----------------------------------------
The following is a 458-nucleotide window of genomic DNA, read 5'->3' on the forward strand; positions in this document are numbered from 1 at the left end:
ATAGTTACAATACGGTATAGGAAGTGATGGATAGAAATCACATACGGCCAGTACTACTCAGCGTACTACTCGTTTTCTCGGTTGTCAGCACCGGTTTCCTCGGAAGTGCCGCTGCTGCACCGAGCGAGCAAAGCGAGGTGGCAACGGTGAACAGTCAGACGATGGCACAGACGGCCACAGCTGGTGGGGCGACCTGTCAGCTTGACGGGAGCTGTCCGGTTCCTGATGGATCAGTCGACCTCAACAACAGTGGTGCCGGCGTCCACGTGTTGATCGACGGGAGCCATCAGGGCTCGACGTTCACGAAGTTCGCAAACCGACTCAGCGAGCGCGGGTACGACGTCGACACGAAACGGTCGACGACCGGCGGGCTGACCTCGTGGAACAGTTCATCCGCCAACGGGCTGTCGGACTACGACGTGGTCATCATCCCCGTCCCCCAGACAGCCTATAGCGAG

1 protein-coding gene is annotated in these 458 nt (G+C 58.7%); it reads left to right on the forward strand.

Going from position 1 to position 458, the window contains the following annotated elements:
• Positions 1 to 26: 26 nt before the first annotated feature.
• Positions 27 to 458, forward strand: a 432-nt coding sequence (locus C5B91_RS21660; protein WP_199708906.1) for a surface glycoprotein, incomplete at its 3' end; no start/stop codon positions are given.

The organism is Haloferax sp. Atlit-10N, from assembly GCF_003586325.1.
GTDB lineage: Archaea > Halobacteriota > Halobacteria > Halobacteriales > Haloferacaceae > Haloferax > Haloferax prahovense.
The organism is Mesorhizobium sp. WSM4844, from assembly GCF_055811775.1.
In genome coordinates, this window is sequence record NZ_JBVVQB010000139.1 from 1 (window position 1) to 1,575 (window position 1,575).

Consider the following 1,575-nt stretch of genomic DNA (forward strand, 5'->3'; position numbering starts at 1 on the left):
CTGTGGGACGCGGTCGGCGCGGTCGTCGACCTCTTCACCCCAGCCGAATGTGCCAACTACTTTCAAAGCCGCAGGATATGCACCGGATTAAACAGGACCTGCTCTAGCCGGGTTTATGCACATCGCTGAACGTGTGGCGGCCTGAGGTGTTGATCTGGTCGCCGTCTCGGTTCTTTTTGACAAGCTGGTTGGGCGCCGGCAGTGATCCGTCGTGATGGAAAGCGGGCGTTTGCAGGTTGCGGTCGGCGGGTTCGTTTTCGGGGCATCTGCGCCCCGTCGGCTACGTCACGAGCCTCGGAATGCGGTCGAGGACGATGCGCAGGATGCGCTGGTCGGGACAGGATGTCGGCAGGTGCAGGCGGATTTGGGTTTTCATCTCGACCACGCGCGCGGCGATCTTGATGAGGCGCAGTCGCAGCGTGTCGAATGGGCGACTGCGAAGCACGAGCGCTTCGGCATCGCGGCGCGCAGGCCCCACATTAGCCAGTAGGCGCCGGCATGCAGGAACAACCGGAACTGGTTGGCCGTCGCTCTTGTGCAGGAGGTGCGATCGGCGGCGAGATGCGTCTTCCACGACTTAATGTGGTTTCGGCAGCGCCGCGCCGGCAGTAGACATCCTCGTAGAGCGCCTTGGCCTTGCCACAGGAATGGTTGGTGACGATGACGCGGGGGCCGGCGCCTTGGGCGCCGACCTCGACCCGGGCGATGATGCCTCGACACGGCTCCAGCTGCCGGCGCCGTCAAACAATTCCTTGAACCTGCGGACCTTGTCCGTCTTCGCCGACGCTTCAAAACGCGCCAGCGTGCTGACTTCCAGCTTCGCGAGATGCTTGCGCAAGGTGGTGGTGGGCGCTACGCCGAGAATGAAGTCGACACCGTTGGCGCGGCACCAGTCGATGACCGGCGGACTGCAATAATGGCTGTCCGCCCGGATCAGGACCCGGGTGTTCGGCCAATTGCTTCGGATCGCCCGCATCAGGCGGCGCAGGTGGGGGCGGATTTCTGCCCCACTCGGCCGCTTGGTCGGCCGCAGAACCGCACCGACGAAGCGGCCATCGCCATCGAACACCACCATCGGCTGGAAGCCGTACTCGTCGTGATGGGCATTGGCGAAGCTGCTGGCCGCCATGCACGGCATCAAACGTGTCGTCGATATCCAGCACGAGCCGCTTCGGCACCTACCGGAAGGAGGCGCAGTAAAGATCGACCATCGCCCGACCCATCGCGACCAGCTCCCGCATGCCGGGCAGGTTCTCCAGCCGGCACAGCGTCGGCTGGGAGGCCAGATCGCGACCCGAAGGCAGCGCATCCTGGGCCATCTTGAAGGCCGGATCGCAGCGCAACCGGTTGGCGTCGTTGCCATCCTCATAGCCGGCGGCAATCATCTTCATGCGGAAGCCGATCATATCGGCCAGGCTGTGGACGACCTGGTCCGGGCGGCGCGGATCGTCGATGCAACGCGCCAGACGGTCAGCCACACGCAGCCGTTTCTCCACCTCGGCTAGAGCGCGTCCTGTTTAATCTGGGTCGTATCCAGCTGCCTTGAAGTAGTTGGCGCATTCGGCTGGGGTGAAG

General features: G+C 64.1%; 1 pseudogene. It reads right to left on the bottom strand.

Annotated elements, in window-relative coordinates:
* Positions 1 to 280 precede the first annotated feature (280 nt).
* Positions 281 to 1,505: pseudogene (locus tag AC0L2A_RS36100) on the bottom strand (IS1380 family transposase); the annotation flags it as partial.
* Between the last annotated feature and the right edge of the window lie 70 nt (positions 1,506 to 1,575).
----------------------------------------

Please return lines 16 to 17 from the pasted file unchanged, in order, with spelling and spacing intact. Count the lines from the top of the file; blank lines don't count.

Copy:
* Positions 281 to 1,505: pseudogene (locus tag AC0L2A_RS36100) on the bottom strand (IS1380 family transposase); the annotation flags it as partial.
* Between the last annotated feature and the right edge of the window lie 70 nt (positions 1,506 to 1,575).